The initials 'GT' stand for 'Grand Tourer' and have been applied to any car that combines high performance with the ability to effortlessly cover miles. It harks back to a time when swash buckling playboys would pull on their driving gloves and point a Bentley towards the casinos of Monaco.
But these days, I think the most relaxing – and possibly fastest – way to drive long distances isn't in a big performance car at all. It's in a Skoda Superb.
Why? For a start, there's the range. Our 2-litre diesel, mated to a DSG auto gearbox, is averaging a shade under 50mpg with mixed driving. It means that the 66-litre tank will take you 730 miles, so I reckon you could get from Dover to Monaco on one tankful fairly easily.
A Bentley Continental GT would have to stop at least twice on the same journey while you hosed fuel into its 90-litre tanks. If you manage to dodge the gendarmes and break the speed limits it'll probably need another fill-up, cancelling out the speed advantage. And there's nothing luxurious about standing on a cold forecourt.
What's more, we are learning that the Skoda will also drive itself for most of the journey. Well, almost. The Adaptive Cruise Control will hold the car at a set speed but also keep its distance from the car in front. That's nothing new in itself, but the Superb will also hit the brakes if the traffic suddenly slows. It means we have gone on motorway journeys without actually having to touch the pedals for 90 minutes or more.
You could also take some friends and their luggage on that trip to Monaco in the Skoda. The boot is huge – bigger than an E-Class Mercedes estate's – and the rear legroom limo-like. On that trip back from Monaco we would use the money we'd saved by not fuelling the Bentley to fill the boot with wine and cheese, maybe. We packed something less tasty – an entire bedroom's worth of fitted furniture – in the Superb on its way to the slightly less glamorous destination of the council tip.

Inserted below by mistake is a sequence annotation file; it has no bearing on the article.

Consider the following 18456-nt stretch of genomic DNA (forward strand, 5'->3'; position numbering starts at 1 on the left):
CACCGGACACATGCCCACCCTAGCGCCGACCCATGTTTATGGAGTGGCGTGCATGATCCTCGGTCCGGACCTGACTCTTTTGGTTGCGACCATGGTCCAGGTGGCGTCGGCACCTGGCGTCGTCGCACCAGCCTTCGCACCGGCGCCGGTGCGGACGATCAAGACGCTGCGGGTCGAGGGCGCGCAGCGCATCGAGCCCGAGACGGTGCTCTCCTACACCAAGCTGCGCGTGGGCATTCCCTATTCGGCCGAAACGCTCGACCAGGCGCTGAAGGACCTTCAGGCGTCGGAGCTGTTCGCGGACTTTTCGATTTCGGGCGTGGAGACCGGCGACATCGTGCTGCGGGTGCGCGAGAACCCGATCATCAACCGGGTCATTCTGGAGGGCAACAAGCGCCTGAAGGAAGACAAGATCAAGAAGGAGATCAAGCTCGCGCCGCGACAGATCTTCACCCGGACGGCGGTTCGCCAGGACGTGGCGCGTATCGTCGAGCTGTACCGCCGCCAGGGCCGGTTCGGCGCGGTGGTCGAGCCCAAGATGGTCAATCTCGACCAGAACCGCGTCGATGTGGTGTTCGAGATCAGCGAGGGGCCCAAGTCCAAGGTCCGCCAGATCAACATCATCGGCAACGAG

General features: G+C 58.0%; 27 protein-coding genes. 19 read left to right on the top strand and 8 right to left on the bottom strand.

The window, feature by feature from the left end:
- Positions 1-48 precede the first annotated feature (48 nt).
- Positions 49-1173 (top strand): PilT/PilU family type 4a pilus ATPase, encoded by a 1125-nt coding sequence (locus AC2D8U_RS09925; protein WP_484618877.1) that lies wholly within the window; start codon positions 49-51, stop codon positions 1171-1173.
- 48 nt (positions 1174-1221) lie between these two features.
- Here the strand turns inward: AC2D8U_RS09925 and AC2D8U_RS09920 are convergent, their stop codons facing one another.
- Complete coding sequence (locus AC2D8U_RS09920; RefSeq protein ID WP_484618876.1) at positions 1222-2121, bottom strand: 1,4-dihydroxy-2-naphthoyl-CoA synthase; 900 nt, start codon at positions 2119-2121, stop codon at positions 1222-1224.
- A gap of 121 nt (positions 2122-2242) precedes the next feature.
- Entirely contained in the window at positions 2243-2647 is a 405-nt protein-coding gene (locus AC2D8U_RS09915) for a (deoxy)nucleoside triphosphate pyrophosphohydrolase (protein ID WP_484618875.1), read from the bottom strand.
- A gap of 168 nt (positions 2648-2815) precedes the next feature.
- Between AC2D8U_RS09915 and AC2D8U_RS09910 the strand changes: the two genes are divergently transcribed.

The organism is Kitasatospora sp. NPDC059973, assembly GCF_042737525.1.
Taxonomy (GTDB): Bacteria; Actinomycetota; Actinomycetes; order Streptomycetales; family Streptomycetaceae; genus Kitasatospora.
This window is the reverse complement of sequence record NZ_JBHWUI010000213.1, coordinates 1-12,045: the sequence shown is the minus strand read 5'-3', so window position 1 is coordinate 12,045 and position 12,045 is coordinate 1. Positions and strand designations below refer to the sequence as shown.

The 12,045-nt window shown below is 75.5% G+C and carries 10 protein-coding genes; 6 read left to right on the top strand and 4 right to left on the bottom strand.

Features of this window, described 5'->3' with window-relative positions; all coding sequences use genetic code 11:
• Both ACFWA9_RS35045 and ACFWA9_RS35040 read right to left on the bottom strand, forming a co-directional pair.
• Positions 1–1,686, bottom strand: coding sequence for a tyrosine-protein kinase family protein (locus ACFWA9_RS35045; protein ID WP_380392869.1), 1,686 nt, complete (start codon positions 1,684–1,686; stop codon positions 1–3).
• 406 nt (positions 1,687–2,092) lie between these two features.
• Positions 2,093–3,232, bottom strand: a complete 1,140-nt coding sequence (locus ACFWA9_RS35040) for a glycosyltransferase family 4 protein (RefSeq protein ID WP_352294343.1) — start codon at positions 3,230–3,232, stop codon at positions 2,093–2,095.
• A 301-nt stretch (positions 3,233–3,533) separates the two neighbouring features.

But while we're talking of rubbish, not all of the Skoda's technology works particularly well. Despite consulting the owner's manual and even looking on YouTube to make sure we had the technique nailed, we couldn't get the 'Magic Pedal' to work. It's meant to open the boot when you wave your foot under the rear bumper but we've come to the conclusion that it just doesn't work. It's hardly an essential for anyone's survival, but a trip to the workshop will be the only way to sort it.
We also couldn't work out why the folding door mirror function seemed to work intermittently. It's operated via the same joystick switch that adjusts the mirror glass, and you twist it to fold the mirrors in.
But it turns out that they're not broken at all. Skoda has a policy of not allowing the mirrors to be folded above 8mph, a baffling rule we've never come across before. On narrow rural roads with kamikaze Transit drivers, being able to fold the mirrors in has saved us from numerous scrapes in the past. In the Superb though, we have to brake to less than 8mph or risk the seven years bad luck of a broken glass – or worse. I can't imagine the Skoda's posh mirror housing with its numerous motors and lights would be cheap to replace if batted into the distance by a white van man.
They are minor niggles though, and the rest of the car is so well thought out and easy to live with that it's easy to forgive. Spacious, practical, comfortable, economical and clever, the Skoda is the ideal car for us. Perhaps we should pull on those driving gloves and head to the casinos.
Article written by Tom Barnard